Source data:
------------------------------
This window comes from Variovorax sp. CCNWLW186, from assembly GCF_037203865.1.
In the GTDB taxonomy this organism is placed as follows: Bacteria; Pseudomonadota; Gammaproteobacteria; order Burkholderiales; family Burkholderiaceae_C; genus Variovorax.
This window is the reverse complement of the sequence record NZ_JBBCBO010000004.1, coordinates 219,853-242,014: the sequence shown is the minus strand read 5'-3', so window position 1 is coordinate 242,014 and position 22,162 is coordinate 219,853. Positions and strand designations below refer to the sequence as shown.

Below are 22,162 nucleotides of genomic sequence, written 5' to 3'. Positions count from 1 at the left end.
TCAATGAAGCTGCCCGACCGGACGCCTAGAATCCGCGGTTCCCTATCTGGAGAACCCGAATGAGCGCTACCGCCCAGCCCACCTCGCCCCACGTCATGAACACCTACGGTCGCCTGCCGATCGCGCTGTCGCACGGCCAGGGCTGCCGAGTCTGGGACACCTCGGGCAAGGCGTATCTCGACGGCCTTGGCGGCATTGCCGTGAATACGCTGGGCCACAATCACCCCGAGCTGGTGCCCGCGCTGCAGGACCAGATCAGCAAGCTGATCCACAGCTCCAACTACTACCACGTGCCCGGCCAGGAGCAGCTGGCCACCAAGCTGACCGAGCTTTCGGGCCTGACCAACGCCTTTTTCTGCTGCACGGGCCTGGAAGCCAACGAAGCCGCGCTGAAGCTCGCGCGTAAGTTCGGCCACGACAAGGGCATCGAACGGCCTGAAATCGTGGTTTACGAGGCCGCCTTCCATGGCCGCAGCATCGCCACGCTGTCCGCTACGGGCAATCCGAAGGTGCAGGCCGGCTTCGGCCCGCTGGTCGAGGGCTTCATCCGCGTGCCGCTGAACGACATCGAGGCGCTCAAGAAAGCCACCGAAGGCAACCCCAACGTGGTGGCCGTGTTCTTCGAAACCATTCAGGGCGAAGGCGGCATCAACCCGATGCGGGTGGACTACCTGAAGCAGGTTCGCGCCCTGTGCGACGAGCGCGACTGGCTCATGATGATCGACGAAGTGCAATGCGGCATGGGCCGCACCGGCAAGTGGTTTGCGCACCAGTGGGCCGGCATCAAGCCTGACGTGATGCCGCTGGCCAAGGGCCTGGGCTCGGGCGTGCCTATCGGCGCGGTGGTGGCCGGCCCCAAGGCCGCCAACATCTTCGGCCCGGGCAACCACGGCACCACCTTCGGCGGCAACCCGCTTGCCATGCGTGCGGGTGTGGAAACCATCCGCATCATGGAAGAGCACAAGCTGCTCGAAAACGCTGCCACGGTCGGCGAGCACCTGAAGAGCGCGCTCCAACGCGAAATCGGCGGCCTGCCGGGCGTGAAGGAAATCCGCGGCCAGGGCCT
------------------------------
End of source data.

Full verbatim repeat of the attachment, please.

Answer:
This window comes from Variovorax sp. CCNWLW186, from assembly GCF_037203865.1.
In the GTDB taxonomy this organism is placed as follows: Bacteria; Pseudomonadota; Gammaproteobacteria; order Burkholderiales; family Burkholderiaceae_C; genus Variovorax.
This window is the reverse complement of the sequence record NZ_JBBCBO010000004.1, coordinates 219,853-242,014: the sequence shown is the minus strand read 5'-3', so window position 1 is coordinate 242,014 and position 22,162 is coordinate 219,853. Positions and strand designations below refer to the sequence as shown.

Below are 22,162 nucleotides of genomic sequence, written 5' to 3'. Positions count from 1 at the left end.
TCAATGAAGCTGCCCGACCGGACGCCTAGAATCCGCGGTTCCCTATCTGGAGAACCCGAATGAGCGCTACCGCCCAGCCCACCTCGCCCCACGTCATGAACACCTACGGTCGCCTGCCGATCGCGCTGTCGCACGGCCAGGGCTGCCGAGTCTGGGACACCTCGGGCAAGGCGTATCTCGACGGCCTTGGCGGCATTGCCGTGAATACGCTGGGCCACAATCACCCCGAGCTGGTGCCCGCGCTGCAGGACCAGATCAGCAAGCTGATCCACAGCTCCAACTACTACCACGTGCCCGGCCAGGAGCAGCTGGCCACCAAGCTGACCGAGCTTTCGGGCCTGACCAACGCCTTTTTCTGCTGCACGGGCCTGGAAGCCAACGAAGCCGCGCTGAAGCTCGCGCGTAAGTTCGGCCACGACAAGGGCATCGAACGGCCTGAAATCGTGGTTTACGAGGCCGCCTTCCATGGCCGCAGCATCGCCACGCTGTCCGCTACGGGCAATCCGAAGGTGCAGGCCGGCTTCGGCCCGCTGGTCGAGGGCTTCATCCGCGTGCCGCTGAACGACATCGAGGCGCTCAAGAAAGCCACCGAAGGCAACCCCAACGTGGTGGCCGTGTTCTTCGAAACCATTCAGGGCGAAGGCGGCATCAACCCGATGCGGGTGGACTACCTGAAGCAGGTTCGCGCCCTGTGCGACGAGCGCGACTGGCTCATGATGATCGACGAAGTGCAATGCGGCATGGGCCGCACCGGCAAGTGGTTTGCGCACCAGTGGGCCGGCATCAAGCCTGACGTGATGCCGCTGGCCAAGGGCCTGGGCTCGGGCGTGCCTATCGGCGCGGTGGTGGCCGGCCCCAAGGCCGCCAACATCTTCGGCCCGGGCAACCACGGCACCACCTTCGGCGGCAACCCGCTTGCCATGCGTGCGGGTGTGGAAACCATCCGCATCATGGAAGAGCACAAGCTGCTCGAAAACGCTGCCACGGTCGGCGAGCACCTGAAGAGCGCGCTCCAACGCGAAATCGGCGGCCTGCCGGGCGTGAAGGAAATCCGCGGCCAGGGCCT